16 Facts About Angelo Bronzino


Agnolo di Cosimo, usually known as Bronzino or Agnolo Bronzino, was an Italian Mannerist painter from Florence.

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Angelo Bronzino lived all his life in Florence, and from his late 30s was kept busy as the court painter of Cosimo I de' Medici, Grand Duke of Tuscany.

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Many portraits of the Medicis exist in several versions with varying degrees of participation by Angelo Bronzino himself, as Cosimo was a pioneer of the copied portrait sent as a diplomatic gift.

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Angelo Bronzino trained with Pontormo, the leading Florentine painter of the first generation of Mannerism, and his style was greatly influenced by him, but his elegant and somewhat elongated figures always appear calm and somewhat reserved, lacking the agitation and emotion of those by his teacher.

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Angelo Bronzino was born in Florence, the son of a butcher.

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Pontormo exercised a dominant influence on Angelo Bronzino's developing style, and the two were to remain collaborators for most of the former's life.

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An early example of Angelo Bronzino's hand has often been detected in the Capponi Chapel in the church of Santa Felicita by the Ponte Vecchio in Florence.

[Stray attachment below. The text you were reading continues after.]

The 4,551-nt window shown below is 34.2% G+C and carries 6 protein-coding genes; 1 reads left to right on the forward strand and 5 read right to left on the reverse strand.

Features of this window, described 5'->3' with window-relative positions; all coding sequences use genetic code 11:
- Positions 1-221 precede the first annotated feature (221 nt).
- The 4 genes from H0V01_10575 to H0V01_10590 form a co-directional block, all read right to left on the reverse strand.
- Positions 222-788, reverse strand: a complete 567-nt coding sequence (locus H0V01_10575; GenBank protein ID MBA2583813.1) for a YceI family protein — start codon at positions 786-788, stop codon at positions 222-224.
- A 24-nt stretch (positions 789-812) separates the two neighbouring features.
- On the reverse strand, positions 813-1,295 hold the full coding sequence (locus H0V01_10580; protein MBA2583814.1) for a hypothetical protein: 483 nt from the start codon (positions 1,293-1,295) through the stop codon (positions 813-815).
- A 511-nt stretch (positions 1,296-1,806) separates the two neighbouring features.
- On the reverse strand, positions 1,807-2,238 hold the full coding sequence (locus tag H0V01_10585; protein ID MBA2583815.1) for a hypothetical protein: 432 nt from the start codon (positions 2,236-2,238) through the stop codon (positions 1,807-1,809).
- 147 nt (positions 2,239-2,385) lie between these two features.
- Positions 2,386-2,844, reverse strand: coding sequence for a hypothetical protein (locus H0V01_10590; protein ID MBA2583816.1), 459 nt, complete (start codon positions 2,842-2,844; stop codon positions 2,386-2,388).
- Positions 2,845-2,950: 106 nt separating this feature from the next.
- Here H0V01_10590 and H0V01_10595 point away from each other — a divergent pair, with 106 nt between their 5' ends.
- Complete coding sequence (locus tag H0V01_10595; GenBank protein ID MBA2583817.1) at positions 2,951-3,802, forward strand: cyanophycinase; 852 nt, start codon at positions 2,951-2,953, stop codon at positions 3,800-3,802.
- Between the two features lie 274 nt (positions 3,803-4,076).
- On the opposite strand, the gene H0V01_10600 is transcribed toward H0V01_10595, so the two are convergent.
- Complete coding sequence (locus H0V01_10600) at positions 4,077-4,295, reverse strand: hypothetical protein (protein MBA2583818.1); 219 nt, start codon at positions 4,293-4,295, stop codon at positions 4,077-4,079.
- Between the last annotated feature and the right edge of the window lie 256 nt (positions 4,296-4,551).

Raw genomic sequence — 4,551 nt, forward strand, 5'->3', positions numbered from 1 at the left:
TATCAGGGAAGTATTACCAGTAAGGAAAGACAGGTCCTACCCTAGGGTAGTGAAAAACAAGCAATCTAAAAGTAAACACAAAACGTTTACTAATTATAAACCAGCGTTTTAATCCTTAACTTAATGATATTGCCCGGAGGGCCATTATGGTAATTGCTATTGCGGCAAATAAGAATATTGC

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Angelo Bronzino apparently was assigned the frescoes on the dome, which have not survived.

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Angelo Bronzino's style is so similar to his master's that scholars still debate the specific attributions.

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Towards the end of his life, Angelo Bronzino took a prominent part in the activities of the Florentine Accademia delle Arti del Disegno, of which he was a founding member in 1563.

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Painter Alessandro Allori was his favourite pupil, and Angelo Bronzino was living in the Allori family house at the time of his death in Florence in 1572.

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Angelo Bronzino first received Medici patronage in 1539, when he was one of the many artists chosen to execute the elaborate decorations for the wedding of Cosimo I de' Medici to Eleonora di Toledo, daughter of the Viceroy of Naples.

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Angelo Bronzino's best known works comprise the aforementioned series of the duke and duchess, Cosimo and Eleonora, and figures of their court such as Bartolomeo Panciatichi and his wife Lucrezia.

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The elaborate gown has been rumored to be so beloved by the duchess that she was ultimately buried in it; when this myth was debunked, others suggested that perhaps the garment never existed at all and Angelo Bronzino invented the entire thing, perhaps working only from a fabric swatch.

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Finally, in addition to being a painter, Angelo Bronzino was a poet, and his most personal portraits are perhaps those of other literary figures such as that of his friend the poet Laura Battiferri.

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Many of Angelo Bronzino's works are still in Florence but other examples can be found in the National Gallery, London, and elsewhere.

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